‘The Krampus Can Can! The Krampus Can Can!’ ground out a waste disposal unit with iron teeth. ‘There’s so much more leftover waste in the Krampus Can Can.’
‘Can you dance, friend?’ Cockscomb whispered in Ben’s left ear, touching his elbow with the tip of its wrench. Ben swung round suddenly and smashed the panel from its crested head with a blow of his fist, sending it scuttering across the floor like a wrecked toboggan. In the space where the panel had been, a confusion of wires and fuses spat out sparks as if in outrage.
Ben broke into a run. ‘He’s dancing, he’s dancing,’ shrieked the Goblins, scampering to plant themselves between him and the liftshaft. A serve-o-bot mounted on a set of twisted pramwheels screeched past on his right. The faceless rollerblader passed him on his left, trailing sparks and smoke. Ben stopped dead and kicked out backwards with his steel-capped boot, felt the rubber monster bounce away at the impact, dodged around doll-face, then wheeled abruptly and started to run back the way he’d come, towards the mountain of waste. Wrong-footed, the Goblins didn’t recover quickly, which gave him hope. They careened into each other, cursing and laughing hysterically and spinning in circles to see which way he’d gone. He plunged straight into the garbage, driving forward with all his force until he reached the guardsman’s torso and snatched at the pouch he’d seen on its belt.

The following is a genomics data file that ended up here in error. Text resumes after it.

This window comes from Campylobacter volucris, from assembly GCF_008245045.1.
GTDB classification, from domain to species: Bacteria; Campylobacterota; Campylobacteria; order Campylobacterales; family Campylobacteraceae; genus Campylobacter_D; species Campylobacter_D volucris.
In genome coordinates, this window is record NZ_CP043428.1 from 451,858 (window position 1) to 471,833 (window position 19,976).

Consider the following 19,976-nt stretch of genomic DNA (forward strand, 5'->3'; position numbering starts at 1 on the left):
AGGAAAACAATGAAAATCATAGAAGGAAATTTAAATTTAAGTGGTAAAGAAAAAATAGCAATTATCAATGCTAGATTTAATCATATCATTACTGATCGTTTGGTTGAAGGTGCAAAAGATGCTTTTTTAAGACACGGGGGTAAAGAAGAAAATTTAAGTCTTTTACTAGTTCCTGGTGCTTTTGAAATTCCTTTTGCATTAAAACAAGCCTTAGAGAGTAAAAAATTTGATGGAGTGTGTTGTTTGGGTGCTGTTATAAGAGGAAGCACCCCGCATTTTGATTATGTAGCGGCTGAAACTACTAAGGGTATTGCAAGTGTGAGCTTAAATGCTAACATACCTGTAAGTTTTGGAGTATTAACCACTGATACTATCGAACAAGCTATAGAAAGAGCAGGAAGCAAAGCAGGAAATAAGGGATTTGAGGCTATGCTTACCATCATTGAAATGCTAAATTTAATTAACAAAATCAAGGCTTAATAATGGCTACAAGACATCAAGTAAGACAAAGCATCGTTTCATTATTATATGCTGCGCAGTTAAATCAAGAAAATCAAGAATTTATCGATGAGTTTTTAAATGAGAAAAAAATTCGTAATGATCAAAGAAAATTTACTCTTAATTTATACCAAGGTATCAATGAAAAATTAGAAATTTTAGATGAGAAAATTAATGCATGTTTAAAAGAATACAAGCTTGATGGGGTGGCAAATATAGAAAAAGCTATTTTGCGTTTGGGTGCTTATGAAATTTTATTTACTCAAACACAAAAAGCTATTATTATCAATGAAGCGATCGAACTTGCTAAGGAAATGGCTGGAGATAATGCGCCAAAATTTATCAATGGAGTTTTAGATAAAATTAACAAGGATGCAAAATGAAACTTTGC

‘He’s meddling with our property!’ Cockscomb vented in a stream-train shriek. ‘He wants to play rough! Stop hedging, boys, and grapple him! Let him feel us!’